The first big market boom of the 1900s happened right at its start. 1901 would become “the bubble” everyone referred to until 1929 replaced it.
To say the bull market had seeped into the public mind would be an understatement. Speculation was rampant.
The year before, the market bottomed in late September, then took off on a 34% run to end the year. The market picked up right where it left off in 1901.
Seven days into the new year, a record 2,127,503 shares were reportedly traded. It was the first 2 million share day on the NYSE (to put that number into perspective, only 85,807 shares traded on August 22, 1900).
U.S. prosperity drove the boom initially but the first merger wave to hit the stock market pushed it to heights never seen before. One of the biggest was J.P. Morgan’s orchestrated buyout of Carnegie’s empire by his newly created U.S. Steel. It’s newly issued shares played right into the boom.
Merger rumors did the rest. The speculative frenzy inflated prices in everything.
But it was the battle over the Northern Pacific railroad that would end it. A war over control of the company played out in the open market. Edward Harriman on one side. James Hill and J.P. Morgan on the other. Both sides bought shares to seize control.
The panic began on May 9. In four days, Northern Pacific stock ran from $110 to $1,000. It quickly became obvious a corner was in. Both sides controlled so many shares that volume dried up. Short sellers scrambled to close positions in the stock at any price. It was beyond impossible. Shorts could do nothing but watch their losses climb as a looming deadline to deliver stock certificates neared.
Finally, at the last minute, firms postponed the delivery of Northern Pacific stock. It offered a brief relief to short sellers and the price eventually settled at $325. But the damage was done. It was enough to stoke panic throughout the market.
A month earlier Edwin Lefevre wrote a word of warning on the economic laws of markets. The market pendulum swings from depression to prosperity, fear to greed, and it always swings back. His timing was impeccable:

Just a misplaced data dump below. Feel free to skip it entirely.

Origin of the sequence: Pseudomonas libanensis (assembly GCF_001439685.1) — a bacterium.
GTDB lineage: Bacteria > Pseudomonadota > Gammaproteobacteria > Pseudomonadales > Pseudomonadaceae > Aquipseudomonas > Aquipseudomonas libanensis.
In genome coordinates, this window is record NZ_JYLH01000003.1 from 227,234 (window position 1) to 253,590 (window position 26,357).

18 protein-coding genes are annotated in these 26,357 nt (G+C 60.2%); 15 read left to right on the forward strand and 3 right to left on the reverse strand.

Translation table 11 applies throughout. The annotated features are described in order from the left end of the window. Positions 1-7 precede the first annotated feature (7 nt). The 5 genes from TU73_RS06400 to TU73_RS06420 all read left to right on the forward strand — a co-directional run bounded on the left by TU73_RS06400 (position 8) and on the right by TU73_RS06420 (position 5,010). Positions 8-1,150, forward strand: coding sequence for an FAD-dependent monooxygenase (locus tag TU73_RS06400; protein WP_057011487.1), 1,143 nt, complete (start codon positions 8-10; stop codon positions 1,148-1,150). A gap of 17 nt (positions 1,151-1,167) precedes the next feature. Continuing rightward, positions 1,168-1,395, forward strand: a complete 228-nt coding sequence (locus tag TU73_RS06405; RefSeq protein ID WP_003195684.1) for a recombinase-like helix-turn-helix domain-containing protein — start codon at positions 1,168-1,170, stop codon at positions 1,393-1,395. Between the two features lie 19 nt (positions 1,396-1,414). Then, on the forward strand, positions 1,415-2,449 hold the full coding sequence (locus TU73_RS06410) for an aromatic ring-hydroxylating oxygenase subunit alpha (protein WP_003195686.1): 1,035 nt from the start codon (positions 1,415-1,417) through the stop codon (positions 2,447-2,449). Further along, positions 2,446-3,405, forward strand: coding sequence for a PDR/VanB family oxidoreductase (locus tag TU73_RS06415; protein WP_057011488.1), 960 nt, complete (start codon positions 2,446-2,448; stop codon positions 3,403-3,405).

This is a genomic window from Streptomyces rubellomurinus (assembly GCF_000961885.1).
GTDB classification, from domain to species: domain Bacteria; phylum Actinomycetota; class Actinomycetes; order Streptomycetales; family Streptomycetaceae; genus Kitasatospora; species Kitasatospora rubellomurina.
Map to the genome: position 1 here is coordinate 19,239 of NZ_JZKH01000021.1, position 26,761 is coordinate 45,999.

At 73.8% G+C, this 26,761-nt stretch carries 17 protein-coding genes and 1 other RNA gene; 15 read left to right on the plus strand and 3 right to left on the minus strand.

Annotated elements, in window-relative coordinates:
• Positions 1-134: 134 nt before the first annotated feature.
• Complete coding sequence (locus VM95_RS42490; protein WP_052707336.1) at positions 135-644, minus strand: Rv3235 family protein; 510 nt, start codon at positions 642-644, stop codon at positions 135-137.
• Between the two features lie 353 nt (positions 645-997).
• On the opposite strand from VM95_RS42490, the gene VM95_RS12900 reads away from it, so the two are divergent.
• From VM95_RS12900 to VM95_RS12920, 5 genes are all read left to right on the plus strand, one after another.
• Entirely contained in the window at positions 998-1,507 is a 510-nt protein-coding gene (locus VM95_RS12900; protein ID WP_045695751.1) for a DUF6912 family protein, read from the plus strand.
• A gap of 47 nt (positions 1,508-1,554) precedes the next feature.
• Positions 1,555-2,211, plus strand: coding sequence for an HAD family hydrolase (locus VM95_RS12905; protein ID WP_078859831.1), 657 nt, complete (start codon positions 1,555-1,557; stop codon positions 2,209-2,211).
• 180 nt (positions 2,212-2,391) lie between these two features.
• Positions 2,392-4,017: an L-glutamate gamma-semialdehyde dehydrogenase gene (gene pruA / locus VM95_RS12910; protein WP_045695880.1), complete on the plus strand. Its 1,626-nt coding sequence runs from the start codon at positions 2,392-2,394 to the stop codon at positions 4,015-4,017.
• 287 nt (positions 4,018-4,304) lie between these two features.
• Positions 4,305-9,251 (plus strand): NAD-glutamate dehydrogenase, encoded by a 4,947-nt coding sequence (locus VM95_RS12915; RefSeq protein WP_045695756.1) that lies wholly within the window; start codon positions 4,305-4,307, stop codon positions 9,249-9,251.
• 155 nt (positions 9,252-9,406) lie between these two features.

Obeying economic laws, which are more or less clearly understood, there come periodic recurrences of commercial and industrial — and consequently also financial — depression, known as “hard times.” These often culminate in “panics” — really outbreaks of acute commercial cowardice. one man fails, for good and sufficient reasons; his neighbor, exhausted by the prolonged, unprofitable activity, grows apprehensive of yet worse things to come, and he, too, gives up the struggle for no good reason. And then his neighbors, one after another, throw up their hands before the highwayman Panic, and fail — for no reason at all. To be sure, specific causes, like the failure of a crop or of a big bank, a Homestead strike or a Venezuelan message, may precipitate a panic; but they are not of themselves responsible for the prolonged periods of depression that make panics possible.
Obeying the same economic laws, there comes the reaction. The commercial pendulum swings in the other direction — towards prosperity. Industry and commercial activity, increasing daily, result in such widespread well being that the principal beneficiaries grow to believe it will last forever. In lieu of an epidemic of commercial cowardice, there is a carnival of financial fearlessness. Intoxicated by success, forgetting the lesson of the lean years, men lose their normal business prudence. They increase the output of their factories or of their mines without duly considering the demand for their goods; they buy much and produce more. They have seen their friends acquire wealth in a few lucky prosperous months; they would do likewise, whether it is in dry goods or pig iron or rawhides or stocks. Greed, a species of moral malaria, fills their system, poisons their blood, and colors their thoughts with the jaundice hue of gold.
As the fever rises, they cease to think calmly. They abandon logical processes, they scorn dispassionate analyses of conditions and probabilities. All about them they behold the faces of gold stricken fellow madmen. They know that a final crash is inevitable, because such periods always lead to disastrous overproduction; but they think the end is so far away, and coming so slowly, that they can prepare for it in time. It is the egotistical delusion of men whom the dazzle of gold has blinded — men who fancy that they are not gambling, but merely making aureate hay while the sun of prosperity shines. It means “boom days” — an era of exaggerated values, of over-stimulated business, of excessive output, which lasts months, possibly even years.
The economic pendulum swings back and downward.
It has happened before. It will happen again. That is the law.
Boom Days in Wall Street
- A Few Rules – M. Housel
- Top or Flop – Klement on Investing
- Was “Value” Just a Hot Hand Thing? – Albert Bridge Capital
- Sounding Good or Doing Good? A Skeptical Look at ESG – Musings on Markets
- There Is No Size Effect: Daily Edition – C. Asness
- What’s in an Equity Return? – Verdad
- How to Fraud – Net Interest
- Shrinking Alpha: Larry Swedroe on Alpha and Value (video) – Acquirers Podcast
- The Cognitive Biases that Make Us All Terrible People – Mark Manson
- Why Everything Is Sold Out – The Atlantic